UPDATE:

State Sen. Ed Murray (D-43), the sponsor of the marriage equality legislation that passed the state senate last week, issued the following statement about the decision in California to overturn Proposition 8, the citizens' measure that specifically banned same-sex marriage in the state constitution.
“Today’s ruling by the 9th U.S. Circuit Court of Appeals reinforces a simple truth: that discrimination against lesbians and gays is incompatible with the fundamental American value of fairness. Fairness is the guiding light of our Constitution. It is the principle that Washington has embraced as it advances marriage equality legislation. And it is that value that I believe will one day allow all gay and lesbian families in our country to experience true equality.”

ORIGINAL POST
During last week's gay marriage debate, supporters of Sen. Ed Murray's "civil marriage equality" bill shot down an amendment that would have put the legislation to a public vote. (The public vote is likely to happen anyway after opponents of gay marriage collect 120,000 signatures by June 6.)

Supporters of gay marriage who opposed the amendment, such as Sen. Lisa Brown (D-3, Spokane),  argued that the rights of a minority shouldn't be subject to the whims of the majority.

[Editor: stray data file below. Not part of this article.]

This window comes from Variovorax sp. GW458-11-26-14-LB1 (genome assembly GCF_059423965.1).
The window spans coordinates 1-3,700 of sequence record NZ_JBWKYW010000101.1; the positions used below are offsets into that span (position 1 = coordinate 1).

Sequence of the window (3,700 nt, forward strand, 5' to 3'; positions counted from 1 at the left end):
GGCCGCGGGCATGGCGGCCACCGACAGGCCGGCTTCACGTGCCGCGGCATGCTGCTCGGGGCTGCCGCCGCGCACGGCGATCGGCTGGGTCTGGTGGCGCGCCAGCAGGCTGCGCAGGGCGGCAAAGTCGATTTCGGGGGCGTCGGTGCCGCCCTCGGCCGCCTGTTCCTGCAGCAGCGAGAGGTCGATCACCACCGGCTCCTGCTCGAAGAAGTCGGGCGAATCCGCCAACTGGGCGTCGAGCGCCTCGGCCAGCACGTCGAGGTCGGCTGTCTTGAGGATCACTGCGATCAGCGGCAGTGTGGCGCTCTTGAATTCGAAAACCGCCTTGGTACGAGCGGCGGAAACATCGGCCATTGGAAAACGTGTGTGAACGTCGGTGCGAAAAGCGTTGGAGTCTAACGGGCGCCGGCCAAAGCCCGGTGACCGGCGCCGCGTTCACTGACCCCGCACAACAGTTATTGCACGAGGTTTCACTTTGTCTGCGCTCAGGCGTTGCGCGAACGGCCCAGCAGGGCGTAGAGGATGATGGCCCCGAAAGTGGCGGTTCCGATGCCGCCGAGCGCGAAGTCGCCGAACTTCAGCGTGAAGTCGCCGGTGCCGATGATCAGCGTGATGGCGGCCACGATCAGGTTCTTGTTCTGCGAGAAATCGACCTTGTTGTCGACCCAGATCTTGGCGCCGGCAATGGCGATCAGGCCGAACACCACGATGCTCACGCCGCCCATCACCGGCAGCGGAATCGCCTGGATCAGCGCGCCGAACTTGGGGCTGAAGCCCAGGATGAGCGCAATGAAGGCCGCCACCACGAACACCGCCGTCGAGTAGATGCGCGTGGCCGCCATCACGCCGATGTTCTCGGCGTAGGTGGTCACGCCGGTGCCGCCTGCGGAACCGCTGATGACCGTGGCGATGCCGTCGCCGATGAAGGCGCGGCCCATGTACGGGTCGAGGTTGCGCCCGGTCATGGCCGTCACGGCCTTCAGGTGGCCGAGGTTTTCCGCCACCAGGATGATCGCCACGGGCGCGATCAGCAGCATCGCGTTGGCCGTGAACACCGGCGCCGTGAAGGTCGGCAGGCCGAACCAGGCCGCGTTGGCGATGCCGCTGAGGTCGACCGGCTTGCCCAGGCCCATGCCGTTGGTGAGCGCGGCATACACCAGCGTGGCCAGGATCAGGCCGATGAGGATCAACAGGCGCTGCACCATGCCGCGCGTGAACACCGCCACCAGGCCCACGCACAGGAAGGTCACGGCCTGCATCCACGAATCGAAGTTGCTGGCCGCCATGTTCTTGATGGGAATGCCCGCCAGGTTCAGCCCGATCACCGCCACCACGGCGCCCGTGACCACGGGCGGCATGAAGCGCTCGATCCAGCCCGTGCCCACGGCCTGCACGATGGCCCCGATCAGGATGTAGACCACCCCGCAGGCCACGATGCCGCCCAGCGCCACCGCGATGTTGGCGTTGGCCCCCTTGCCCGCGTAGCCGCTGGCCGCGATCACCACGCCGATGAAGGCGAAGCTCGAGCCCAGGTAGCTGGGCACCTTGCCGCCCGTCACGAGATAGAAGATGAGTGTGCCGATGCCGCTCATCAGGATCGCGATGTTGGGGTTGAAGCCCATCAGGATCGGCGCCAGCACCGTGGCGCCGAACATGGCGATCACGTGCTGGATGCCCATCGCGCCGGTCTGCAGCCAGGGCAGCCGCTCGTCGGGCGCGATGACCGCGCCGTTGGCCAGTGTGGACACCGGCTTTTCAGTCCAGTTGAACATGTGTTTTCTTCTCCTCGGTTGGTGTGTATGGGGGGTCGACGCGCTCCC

However, Republicans such as Sen. Don Benton (R-17) and Sen. Mike Padden (R-4), who supported the referendum amendment, argued that "the institution of marriage predates the constitution." Benton then asked: "Something like that---can we even have the legal authority to change it?"

Given today's big news (the 9th Circuit Court of Appeals threw out California's vote to outlaw same-sex marriage), it makes sense that gay marriage opponents tried to step outside the constitution. Because, it turns out,  when you go by constitutional rights, public opinion can get it wrong.

As Brown noted in her floor speech, "From the framework of equal rights under the law, this is not something that you ask folks to vote on. ... There are many sad times in our history where the people would have voted for something that would be tragically wrong. Fortunately, we have a nation of laws and rights."

The Ninth Circuit Federal Court of Appeals court took the same view today in California, throwing out 2008's Proposition 8, which famously put a specific prohibition against same-sex marriage in California's constitution. The judges wrote:
“Although the Constitution permits communities to enact most laws they believe to be desirable, it requires that there be at least a legitimate reason for the passage of a law that treats different people differently,” Judge Stephen Reinhardt wrote in the decision. “There was no such reason that Proposition 8 could have been enacted.”

“All that Proposition 8 accomplished was to take away from same sex-couples the right to be granted marriage licenses and thus legally to use the designation ‘marriage,” the judge wrote, adding: “Proposition 8 serves no purpose, and has no effect, other than to lessen the status and human dignity of gay men and lesbians in California."

The full house will discuss and vote on Washington State's gay-marriage bill tomorrow at 1:00.